Rich irony: 37Signals, a great Web app for project management, ought to know better than anybody that real business planning is a process, not a plan. After all, they do the kind of nuts and bolts management that makes that happen. Instead, however, Matt of 37Signals posted the planning fallacy last week:

If you believe 100% in some big upfront advance plan, you’re just lying to yourself.

I object. Who ever said planning was “believing 100% in some big upfront plan?” Good business planning is always a process involving metrics, following up, setting steps, reviewing results, and course correction.

He goes on:

But it’s not just huge organizations and the government that mess up planning. Everyone does. It’s the planning fallacy. We think we can plan, but we can’t. Studies show it doesn’t matter whether you ask people for their realistic best guess or a hoped-for best case scenario. Either way, they give you the best case scenario.

OK that’s a dream, not a plan. Matt seems to confuse the two, but good business planners don’t. Any decent business planning process considers the worst case, risks, and contingencies; and then tracks results and follows up to make course corrections.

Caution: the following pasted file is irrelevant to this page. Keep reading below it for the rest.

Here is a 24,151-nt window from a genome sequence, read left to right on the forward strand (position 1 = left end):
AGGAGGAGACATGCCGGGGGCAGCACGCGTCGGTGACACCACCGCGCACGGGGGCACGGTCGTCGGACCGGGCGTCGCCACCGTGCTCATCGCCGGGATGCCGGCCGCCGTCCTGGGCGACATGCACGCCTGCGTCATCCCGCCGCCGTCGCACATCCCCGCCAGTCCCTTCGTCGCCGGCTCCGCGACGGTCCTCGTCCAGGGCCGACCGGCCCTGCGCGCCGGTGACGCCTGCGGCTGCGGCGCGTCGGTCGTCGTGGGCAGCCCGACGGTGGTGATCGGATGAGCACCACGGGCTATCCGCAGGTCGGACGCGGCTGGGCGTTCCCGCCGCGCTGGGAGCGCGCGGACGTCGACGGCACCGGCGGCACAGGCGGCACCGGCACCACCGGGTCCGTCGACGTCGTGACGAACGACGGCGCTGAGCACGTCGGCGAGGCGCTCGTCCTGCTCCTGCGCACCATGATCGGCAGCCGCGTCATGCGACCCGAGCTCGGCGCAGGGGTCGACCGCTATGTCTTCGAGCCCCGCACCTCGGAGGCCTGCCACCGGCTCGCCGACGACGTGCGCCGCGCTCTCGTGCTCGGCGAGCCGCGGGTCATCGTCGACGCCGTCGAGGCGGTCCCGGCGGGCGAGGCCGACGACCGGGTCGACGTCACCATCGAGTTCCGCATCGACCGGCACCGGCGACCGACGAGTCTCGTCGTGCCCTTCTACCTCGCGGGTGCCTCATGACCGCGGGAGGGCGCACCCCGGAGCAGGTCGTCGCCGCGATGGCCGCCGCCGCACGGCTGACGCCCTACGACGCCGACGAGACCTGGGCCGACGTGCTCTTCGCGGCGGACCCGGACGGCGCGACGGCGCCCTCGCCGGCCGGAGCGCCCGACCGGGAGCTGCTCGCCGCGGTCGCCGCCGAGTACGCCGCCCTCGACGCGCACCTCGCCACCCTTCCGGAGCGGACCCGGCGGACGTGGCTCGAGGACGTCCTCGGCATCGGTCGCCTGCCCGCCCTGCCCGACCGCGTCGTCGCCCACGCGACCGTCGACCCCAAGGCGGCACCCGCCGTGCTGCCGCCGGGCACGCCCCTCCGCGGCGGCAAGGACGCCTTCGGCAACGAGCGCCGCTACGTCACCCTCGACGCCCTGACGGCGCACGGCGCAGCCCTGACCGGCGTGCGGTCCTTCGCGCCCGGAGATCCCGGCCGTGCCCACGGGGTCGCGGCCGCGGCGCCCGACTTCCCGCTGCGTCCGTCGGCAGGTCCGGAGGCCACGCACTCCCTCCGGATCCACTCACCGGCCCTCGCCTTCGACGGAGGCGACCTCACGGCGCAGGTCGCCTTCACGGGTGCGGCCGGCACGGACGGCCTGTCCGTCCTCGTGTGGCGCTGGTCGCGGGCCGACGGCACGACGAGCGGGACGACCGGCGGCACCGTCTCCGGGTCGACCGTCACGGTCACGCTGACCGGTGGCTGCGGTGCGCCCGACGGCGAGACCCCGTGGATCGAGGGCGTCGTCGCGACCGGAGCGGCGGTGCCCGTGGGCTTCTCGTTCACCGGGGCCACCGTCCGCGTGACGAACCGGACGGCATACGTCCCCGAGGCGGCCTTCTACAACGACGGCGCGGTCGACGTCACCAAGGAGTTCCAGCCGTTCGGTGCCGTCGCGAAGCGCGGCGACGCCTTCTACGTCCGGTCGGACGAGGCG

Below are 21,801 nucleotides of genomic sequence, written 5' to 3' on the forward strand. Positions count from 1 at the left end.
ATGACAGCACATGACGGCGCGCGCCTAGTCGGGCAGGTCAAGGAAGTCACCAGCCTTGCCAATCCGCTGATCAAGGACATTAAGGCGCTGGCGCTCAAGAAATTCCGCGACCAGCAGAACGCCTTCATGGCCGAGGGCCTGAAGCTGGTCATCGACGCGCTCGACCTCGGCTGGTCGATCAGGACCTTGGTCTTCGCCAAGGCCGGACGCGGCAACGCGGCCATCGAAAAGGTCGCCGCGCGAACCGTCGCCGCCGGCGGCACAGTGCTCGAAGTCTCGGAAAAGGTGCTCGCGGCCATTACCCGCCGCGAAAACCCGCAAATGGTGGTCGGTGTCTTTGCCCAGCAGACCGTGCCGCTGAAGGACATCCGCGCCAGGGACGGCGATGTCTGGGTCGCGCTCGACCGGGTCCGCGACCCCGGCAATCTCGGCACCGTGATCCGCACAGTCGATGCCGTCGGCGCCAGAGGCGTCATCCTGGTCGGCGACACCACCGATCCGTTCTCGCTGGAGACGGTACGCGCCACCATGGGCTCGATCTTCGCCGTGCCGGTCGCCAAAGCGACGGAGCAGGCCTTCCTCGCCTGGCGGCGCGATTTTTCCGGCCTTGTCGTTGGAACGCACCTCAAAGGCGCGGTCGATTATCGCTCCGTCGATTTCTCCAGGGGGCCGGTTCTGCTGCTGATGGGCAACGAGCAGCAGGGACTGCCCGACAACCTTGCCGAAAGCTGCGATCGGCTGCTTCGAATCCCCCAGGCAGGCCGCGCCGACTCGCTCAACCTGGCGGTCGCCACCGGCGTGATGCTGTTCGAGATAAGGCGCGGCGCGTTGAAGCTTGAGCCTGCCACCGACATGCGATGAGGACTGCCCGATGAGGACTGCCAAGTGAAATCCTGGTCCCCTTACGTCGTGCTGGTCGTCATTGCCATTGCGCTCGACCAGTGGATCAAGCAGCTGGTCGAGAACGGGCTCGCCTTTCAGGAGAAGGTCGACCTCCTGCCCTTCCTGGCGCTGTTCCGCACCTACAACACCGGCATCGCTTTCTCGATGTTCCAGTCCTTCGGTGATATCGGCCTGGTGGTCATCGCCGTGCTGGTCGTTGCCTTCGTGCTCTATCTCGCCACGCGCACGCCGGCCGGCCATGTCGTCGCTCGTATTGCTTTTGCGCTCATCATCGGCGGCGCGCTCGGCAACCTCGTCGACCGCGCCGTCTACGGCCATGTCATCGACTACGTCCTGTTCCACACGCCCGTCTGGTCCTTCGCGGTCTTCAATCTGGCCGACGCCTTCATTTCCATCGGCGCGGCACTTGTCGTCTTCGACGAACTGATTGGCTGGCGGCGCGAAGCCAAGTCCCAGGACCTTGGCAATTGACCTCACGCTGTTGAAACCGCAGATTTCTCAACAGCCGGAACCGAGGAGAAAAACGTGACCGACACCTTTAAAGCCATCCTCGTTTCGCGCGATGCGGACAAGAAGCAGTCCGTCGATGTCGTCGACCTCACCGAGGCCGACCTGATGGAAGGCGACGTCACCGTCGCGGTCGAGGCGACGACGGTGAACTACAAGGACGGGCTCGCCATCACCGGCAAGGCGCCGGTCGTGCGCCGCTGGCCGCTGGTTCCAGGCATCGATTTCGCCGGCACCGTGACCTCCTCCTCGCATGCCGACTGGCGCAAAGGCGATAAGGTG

Which leads to this, another quote:

It’s true on a big scale and it’s true on a small scale too. We just aren’t good at being realistic. We envision everything going exactly as planned. We never factor in unexpected illnesses, hard drive failures, or other Murphy’s Law-type stuff.

No, but you do allow extra time for the unexpected, and then you follow up, carefully (maybe even using 37 Signals’ software) to check for plan vs. actual results, changes in schedule, new assumptions, and the constant course correction. Murphy was a planner. He understood planning process, plan review, course corrections.

Matt concludes:

That messy planning stage that delays things and prevents you from getting real is, in large part, a waste of time. So skip it. If you really want to know how much time/resources a project will take, start doing it.

Really bad advice there, based on a bad premise. Sure, if you define planning as messy and preventing you from getting real, then it would be a waste of time. But is that planning?

I wonder if Matt takes his own advice. When he travels, does he book flights and hotels? Or does he skip that, and just start walking.

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Tim BerryTim Berry
Tim Berry

Tim Berry is the founder and chairman of Palo Alto Software and Bplans.com. Follow him on Twitter @Timberry.